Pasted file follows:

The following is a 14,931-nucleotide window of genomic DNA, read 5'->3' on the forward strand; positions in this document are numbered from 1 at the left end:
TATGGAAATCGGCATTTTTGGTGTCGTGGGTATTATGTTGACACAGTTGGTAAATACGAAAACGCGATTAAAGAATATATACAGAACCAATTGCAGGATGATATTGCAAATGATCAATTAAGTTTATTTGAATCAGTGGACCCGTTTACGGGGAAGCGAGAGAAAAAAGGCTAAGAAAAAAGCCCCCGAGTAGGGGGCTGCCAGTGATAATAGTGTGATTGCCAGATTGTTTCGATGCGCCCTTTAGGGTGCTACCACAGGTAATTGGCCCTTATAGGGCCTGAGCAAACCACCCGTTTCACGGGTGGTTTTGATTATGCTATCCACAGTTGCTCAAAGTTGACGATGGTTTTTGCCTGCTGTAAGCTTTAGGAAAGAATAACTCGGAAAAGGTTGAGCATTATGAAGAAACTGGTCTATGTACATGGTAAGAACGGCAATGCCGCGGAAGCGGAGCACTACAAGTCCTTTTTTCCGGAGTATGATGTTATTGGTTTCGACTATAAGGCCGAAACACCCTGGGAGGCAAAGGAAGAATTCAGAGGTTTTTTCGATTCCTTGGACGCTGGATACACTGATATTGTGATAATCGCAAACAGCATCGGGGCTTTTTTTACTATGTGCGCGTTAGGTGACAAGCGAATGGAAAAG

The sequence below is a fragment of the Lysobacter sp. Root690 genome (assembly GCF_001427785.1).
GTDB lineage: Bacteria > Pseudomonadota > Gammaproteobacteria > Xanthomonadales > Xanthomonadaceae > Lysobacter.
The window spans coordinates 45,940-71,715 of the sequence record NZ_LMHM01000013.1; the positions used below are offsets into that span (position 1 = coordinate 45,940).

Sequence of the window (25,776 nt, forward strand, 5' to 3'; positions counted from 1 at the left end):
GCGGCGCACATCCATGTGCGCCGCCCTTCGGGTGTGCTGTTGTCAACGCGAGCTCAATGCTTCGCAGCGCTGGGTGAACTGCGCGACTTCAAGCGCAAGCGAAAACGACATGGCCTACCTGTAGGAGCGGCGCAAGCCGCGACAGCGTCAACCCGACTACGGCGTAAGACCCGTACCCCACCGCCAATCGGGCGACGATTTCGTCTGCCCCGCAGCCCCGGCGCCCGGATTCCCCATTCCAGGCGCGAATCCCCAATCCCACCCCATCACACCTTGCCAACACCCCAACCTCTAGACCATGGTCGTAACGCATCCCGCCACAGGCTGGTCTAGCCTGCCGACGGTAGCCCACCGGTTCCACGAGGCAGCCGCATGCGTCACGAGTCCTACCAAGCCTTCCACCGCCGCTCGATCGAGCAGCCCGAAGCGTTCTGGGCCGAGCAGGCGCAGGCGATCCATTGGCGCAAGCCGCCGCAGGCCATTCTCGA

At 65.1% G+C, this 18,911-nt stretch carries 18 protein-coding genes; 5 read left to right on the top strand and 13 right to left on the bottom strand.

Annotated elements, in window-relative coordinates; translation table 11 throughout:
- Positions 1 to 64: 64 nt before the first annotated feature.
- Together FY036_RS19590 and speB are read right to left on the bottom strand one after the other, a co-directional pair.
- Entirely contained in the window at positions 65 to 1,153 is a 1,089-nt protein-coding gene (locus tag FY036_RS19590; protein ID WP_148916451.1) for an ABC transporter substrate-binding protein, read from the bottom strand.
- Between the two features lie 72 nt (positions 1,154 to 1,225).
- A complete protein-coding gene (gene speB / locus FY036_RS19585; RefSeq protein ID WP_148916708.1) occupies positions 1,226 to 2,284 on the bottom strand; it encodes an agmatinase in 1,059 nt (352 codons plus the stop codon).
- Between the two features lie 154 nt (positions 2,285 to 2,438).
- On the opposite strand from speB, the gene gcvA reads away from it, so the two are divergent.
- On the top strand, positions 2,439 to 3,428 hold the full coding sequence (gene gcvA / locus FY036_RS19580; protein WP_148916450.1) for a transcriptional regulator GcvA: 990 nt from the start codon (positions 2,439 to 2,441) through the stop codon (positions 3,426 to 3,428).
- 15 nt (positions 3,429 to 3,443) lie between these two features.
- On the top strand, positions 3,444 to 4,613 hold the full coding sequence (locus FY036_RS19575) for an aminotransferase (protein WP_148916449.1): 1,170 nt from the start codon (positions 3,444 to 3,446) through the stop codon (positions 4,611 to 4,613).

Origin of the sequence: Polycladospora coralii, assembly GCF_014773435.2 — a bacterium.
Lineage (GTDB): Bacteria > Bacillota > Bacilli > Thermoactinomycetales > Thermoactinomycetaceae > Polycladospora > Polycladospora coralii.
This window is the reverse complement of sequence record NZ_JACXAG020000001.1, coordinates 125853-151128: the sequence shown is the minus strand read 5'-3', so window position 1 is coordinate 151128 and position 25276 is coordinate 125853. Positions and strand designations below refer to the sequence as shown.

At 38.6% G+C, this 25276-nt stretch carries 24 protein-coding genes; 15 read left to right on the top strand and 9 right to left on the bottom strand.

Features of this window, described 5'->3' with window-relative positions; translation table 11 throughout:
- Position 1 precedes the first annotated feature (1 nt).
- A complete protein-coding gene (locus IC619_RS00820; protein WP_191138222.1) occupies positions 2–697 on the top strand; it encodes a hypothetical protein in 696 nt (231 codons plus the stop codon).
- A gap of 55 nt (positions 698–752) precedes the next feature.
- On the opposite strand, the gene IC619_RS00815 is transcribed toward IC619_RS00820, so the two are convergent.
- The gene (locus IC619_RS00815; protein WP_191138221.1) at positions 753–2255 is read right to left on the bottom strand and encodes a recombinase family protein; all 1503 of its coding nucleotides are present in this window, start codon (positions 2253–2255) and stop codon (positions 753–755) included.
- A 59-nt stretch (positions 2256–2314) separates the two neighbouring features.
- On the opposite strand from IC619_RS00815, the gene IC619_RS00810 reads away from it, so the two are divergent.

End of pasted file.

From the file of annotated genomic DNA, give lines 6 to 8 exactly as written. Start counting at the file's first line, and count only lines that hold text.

Sequence of the window (25,776 nt, forward strand, 5' to 3'; positions counted from 1 at the left end):
GCGGCGCACATCCATGTGCGCCGCCCTTCGGGTGTGCTGTTGTCAACGCGAGCTCAATGCTTCGCAGCGCTGGGTGAACTGCGCGACTTCAAGCGCAAGCGAAAACGACATGGCCTACCTGTAGGAGCGGCGCAAGCCGCGACAGCGTCAACCCGACTACGGCGTAAGACCCGTACCCCACCGCCAATCGGGCGACGATTTCGTCTGCCCCGCAGCCCCGGCGCCCGGATTCCCCATTCCAGGCGCGAATCCCCAATCCCACCCCATCACACCTTGCCAACACCCCAACCTCTAGACCATGGTCGTAACGCATCCCGCCACAGGCTGGTCTAGCCTGCCGACGGTAGCCCACCGGTTCCACGAGGCAGCCGCATGCGTCACGAGTCCTACCAAGCCTTCCACCGCCGCTCGATCGAGCAGCCCGAAGCGTTCTGGGCCGAGCAGGCGCAGGCGATCCATTGGCGCAAGCCGCCGCAGGCCATTCTCGA

At 65.1% G+C, this 18,911-nt stretch carries 18 protein-coding genes; 5 read left to right on the top strand and 13 right to left on the bottom strand.